The Good Fast; compact design; expandable memory and network options; good text quality.
The Bad Mediocre graphics quality.
The Bottom Line The Brother HL-5140 is an affordable laser printer that will grow with your small business or home office.
The Brother HL-5140 replaces the HL-5040 as Brother's top less-than-$300 personal laser printer. The Brother HL-5140 features the same square design, connectivity, and upgrade options as the Brother HL-5040, but it prints much faster, thanks in part to more onboard memory. If a sharp-looking design is important to you, you should check out the snazzy, all-black instead. However, if looks don't matter and speed and expandability do, the Brother HL-5140 is the better choice for your small business or home office. The Brother HL-5140 laser printer is a nondescript, square-shape, putty-color laser printer that occupies very little desk space. Measuring 15 by 15 by 10 inches, (W, D, H), the 23-pound Brother HL-5140 will squeeze into even the most crowded work area without attracting attention.
Starting at the top, the Brother HL-5140 personal laser printer features a 150-sheet output tray and a control panel, which consists of four lights and two plastic buttons. The lights indicate the toner, drum, and paper status. The two buttons are Job Cancel, for stopping a print job, and Go, for awakening the printer from sleep or for continuing a print job following a paper jam or another error. We like the ease of use provided by the Brother HL-5140's control panel.
The middle of the printer is home to the toner cartridge, which rests underneath the output bin and just inside the front panel. An alternative-media feed-tray door has been built into the front panel as well. Envelopes, heavy bond paper, and the like can be fed straight through the printer without bending. This seems like the best approach, as we've not seen as many paper jams with Brother products as we have with other vendors' products.
The Brother HL-5140's bottom layer is the 250-sheet main paper tray. You can add a 250-sheet paper tray for an additional $200, a price that practically doubles the cost of the printer.
The Brother HL-5140 ships with 16MB of memory onboard and the ability to add more, up to 144MB maximum. While Brother doesn't sell memory, SD-RAM for the HL-5140 is available from third-party vendors in sizes ranging from 16MB to 128MB. A quick search revealed prices ranging from $21 to $43 for a 32MB module and from $51 to $86 for a 128MB module. Standalone users will not need to upgrade, but those running a small network will require the addition to handle larger print jobs.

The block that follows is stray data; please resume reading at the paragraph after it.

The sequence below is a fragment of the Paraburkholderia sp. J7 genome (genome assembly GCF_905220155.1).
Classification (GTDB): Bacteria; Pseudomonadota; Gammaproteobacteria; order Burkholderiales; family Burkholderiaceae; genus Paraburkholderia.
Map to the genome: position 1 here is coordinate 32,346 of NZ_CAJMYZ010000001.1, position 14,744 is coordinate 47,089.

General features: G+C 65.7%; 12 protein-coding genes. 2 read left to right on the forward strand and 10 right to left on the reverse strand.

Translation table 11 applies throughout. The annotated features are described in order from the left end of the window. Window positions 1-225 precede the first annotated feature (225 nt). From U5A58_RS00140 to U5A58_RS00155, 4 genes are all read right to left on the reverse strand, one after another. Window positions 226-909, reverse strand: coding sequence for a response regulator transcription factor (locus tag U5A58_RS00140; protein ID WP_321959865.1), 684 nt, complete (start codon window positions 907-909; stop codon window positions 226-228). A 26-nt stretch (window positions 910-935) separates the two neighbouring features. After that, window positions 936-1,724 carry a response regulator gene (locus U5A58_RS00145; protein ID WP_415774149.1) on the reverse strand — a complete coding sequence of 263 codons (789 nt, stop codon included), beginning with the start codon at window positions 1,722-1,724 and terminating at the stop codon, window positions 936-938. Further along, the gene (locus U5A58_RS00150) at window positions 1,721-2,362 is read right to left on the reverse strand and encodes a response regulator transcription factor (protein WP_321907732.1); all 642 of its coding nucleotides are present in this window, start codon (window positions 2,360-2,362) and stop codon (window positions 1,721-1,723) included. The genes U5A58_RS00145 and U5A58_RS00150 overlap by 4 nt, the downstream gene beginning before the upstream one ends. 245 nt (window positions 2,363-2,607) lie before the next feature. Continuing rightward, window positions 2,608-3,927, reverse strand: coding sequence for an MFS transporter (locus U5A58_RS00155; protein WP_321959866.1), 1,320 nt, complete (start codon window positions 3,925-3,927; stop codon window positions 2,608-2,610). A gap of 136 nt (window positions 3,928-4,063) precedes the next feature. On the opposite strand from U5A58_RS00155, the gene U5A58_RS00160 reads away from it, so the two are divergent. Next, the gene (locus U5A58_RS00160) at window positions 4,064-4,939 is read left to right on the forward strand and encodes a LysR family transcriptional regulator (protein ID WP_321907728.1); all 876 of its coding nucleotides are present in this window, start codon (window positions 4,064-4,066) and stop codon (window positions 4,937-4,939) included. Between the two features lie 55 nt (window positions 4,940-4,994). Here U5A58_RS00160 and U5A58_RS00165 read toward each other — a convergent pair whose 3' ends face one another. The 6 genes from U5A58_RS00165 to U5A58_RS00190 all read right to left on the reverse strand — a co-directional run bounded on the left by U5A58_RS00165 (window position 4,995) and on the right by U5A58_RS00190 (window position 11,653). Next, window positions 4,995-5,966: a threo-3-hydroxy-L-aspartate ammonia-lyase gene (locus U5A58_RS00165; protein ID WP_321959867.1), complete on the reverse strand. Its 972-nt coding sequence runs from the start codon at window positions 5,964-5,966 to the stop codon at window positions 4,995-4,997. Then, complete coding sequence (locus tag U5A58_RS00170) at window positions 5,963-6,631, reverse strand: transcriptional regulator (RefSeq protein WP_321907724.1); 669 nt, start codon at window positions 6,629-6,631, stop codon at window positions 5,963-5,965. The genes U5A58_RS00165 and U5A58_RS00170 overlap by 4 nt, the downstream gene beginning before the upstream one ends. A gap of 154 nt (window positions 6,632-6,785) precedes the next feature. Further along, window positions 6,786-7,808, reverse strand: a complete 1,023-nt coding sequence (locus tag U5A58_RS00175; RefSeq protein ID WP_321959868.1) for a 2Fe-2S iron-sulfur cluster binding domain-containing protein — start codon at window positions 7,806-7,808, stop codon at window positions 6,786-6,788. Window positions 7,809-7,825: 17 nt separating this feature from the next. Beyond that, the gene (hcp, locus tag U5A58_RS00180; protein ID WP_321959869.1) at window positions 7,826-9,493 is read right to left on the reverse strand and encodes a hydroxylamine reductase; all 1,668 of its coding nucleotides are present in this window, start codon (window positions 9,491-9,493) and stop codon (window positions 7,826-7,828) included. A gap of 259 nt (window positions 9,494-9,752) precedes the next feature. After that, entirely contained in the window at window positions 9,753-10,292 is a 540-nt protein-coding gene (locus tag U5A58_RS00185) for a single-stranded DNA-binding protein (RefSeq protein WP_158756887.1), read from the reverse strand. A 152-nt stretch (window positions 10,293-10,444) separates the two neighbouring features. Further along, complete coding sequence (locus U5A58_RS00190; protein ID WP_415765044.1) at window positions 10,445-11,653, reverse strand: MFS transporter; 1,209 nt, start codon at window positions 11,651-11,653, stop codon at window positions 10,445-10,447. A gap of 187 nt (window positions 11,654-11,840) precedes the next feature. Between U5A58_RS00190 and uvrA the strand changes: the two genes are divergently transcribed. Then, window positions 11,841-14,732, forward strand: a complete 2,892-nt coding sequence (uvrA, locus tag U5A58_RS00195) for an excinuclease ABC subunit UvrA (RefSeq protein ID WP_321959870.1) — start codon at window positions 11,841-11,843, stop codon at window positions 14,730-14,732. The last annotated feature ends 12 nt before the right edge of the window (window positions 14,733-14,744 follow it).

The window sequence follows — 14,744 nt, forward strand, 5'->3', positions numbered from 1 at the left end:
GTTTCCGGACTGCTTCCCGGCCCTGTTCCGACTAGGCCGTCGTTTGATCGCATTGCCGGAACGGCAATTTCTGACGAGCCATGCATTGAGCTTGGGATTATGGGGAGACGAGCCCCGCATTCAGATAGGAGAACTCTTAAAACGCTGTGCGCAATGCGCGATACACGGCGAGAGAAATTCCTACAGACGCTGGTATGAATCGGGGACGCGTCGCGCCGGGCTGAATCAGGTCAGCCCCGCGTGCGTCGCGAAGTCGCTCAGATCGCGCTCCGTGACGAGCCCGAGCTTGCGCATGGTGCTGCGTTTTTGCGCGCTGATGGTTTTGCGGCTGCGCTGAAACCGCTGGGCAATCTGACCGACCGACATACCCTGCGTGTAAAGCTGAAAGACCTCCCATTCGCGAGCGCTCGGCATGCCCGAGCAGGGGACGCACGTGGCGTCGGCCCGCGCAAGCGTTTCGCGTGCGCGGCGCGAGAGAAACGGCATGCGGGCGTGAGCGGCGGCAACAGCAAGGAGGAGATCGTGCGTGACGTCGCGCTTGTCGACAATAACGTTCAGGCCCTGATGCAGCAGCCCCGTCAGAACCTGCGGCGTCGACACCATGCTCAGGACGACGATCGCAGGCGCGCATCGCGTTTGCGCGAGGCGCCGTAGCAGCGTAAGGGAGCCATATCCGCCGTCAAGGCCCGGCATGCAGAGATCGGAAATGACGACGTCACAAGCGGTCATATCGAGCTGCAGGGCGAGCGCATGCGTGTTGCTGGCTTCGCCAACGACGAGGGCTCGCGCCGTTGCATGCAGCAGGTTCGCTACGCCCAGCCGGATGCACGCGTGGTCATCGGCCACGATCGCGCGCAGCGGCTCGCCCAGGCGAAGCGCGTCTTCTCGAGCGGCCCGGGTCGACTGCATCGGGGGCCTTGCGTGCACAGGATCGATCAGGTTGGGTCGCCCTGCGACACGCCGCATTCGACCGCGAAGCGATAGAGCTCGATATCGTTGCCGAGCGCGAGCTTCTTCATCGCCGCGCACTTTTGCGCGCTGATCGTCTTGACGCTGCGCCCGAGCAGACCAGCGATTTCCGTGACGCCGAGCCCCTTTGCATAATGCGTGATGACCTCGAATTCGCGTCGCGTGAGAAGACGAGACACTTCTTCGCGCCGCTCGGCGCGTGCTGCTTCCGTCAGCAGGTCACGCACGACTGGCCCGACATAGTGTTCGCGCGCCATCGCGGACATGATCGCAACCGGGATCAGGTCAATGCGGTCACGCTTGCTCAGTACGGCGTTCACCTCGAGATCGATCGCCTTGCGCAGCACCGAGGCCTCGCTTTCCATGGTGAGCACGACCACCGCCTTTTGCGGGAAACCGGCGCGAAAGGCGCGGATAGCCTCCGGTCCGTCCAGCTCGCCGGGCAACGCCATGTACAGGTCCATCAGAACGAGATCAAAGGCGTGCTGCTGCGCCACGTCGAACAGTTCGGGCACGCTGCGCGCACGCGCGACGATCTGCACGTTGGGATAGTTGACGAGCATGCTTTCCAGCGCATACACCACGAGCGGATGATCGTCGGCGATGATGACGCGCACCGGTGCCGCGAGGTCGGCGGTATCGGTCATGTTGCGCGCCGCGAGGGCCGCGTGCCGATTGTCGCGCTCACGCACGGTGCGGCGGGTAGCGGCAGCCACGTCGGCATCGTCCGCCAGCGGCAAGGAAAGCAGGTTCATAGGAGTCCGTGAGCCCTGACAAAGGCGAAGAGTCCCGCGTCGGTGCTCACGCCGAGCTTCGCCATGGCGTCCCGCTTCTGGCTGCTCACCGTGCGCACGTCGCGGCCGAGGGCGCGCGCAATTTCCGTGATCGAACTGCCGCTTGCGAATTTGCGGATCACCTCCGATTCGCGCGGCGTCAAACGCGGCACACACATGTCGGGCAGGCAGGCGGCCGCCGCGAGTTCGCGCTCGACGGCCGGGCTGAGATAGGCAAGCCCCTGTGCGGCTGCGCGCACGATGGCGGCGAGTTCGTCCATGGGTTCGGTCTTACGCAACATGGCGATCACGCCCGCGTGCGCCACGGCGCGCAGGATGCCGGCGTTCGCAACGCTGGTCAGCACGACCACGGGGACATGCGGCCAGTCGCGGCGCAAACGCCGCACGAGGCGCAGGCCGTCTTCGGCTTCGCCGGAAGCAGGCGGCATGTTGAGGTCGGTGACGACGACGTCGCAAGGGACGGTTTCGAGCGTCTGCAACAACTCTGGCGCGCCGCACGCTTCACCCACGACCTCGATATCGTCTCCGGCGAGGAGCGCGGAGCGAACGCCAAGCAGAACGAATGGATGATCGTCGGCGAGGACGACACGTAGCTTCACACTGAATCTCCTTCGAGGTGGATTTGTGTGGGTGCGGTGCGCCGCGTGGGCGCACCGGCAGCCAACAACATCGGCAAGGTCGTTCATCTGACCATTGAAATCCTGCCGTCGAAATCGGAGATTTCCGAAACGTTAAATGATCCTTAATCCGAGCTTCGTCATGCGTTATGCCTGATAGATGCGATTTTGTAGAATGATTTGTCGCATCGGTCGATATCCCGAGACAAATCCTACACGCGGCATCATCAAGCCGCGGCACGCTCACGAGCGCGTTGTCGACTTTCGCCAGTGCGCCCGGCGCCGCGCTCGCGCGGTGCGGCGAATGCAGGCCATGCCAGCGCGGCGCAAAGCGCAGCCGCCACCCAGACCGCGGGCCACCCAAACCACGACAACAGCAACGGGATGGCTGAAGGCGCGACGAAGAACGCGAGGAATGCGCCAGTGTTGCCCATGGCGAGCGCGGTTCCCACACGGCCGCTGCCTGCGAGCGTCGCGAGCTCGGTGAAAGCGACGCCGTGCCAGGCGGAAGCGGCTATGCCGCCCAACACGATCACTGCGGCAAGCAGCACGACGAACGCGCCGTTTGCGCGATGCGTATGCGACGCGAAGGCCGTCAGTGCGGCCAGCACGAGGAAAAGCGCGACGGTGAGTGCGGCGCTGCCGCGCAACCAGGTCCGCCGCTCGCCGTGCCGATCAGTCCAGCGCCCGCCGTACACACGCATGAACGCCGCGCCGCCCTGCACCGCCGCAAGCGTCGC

Networking options for the Brother HL-5140 include the Brother NC-2100p 10/100 Base T external Ethernet print server or the NC-2200w 802.11b wireless print server, both available from Brother. The NC-2100p costs $179.99, but pricing has yet to be determined for the NC-2200w. Or you can forego the Brother HL-5140 options altogether and purchase the slightly bulked-up and already network-compatible Brother HL-5170N, which lists for $399 from Brother. Those running small networks may prefer the HL-5170N.
It's an easy process to set up the Brother HL-5140, from loading the software and drivers to installing the print drum and the toner. The printed quick-setup guide and additional software-based help options are available should you experience difficulties during the setup process or afterward while printing.
In CNET Labs' tests, the Brother HL-5140 proved itself a very fast laser printer with uneven print quality. At 16.5 pages per minute (ppm) monochrome, the Brother HL-5140 is faster than its predecessor, the Brother HL-5040, at 13.5ppm. It's also quicker than more-expensive laser printers, such as the Lexmark E321, which clocked in at 15.1ppm, and much faster than the Dell P1500 at 12.9ppm. The Brother HL-5140 also printed our mixed text and graphics document at 16ppm, twice the Dell P1500's rate of 8ppm.
However, the Brother HL-5140 displayed mixed results in CNET Labs' quality tests. We saw flawless text, with easy-to-read and well-outlined characters even down into 2-point font sizes, in both plain text and italics. Had the text been a bit darker, it would have been rated excellent instead of very good.
In our graphics test, however, the Brother HL-5140 scored only fair. The printer introduced flaws such as horizontal and vertical banding in the gradients. It also wrongly reproduced deep shadows in the photographic part of our test document.
Click here to learn more about how CNET Labs tests printers.